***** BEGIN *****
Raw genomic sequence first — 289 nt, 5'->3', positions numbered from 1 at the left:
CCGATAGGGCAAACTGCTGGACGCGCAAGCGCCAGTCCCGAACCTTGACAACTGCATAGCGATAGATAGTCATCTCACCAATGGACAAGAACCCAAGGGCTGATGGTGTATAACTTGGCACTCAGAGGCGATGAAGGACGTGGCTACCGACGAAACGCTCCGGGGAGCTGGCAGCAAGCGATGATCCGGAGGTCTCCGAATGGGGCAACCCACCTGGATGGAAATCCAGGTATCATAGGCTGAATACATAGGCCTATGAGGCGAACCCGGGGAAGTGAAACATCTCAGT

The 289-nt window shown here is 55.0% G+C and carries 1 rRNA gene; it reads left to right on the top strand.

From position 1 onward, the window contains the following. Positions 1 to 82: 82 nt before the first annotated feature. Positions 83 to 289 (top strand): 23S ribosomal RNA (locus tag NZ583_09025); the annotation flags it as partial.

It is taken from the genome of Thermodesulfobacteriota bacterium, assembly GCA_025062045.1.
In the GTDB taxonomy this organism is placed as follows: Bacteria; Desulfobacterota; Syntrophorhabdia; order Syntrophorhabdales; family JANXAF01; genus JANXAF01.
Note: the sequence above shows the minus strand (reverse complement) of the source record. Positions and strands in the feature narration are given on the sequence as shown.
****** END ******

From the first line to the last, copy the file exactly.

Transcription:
Raw genomic sequence first — 289 nt, 5'->3', positions numbered from 1 at the left:
CCGATAGGGCAAACTGCTGGACGCGCAAGCGCCAGTCCCGAACCTTGACAACTGCATAGCGATAGATAGTCATCTCACCAATGGACAAGAACCCAAGGGCTGATGGTGTATAACTTGGCACTCAGAGGCGATGAAGGACGTGGCTACCGACGAAACGCTCCGGGGAGCTGGCAGCAAGCGATGATCCGGAGGTCTCCGAATGGGGCAACCCACCTGGATGGAAATCCAGGTATCATAGGCTGAATACATAGGCCTATGAGGCGAACCCGGGGAAGTGAAACATCTCAGT

The 289-nt window shown here is 55.0% G+C and carries 1 rRNA gene; it reads left to right on the top strand.

From position 1 onward, the window contains the following. Positions 1 to 82: 82 nt before the first annotated feature. Positions 83 to 289 (top strand): 23S ribosomal RNA (locus tag NZ583_09025); the annotation flags it as partial.

It is taken from the genome of Thermodesulfobacteriota bacterium, assembly GCA_025062045.1.
In the GTDB taxonomy this organism is placed as follows: Bacteria; Desulfobacterota; Syntrophorhabdia; order Syntrophorhabdales; family JANXAF01; genus JANXAF01.
Note: the sequence above shows the minus strand (reverse complement) of the source record. Positions and strands in the feature narration are given on the sequence as shown.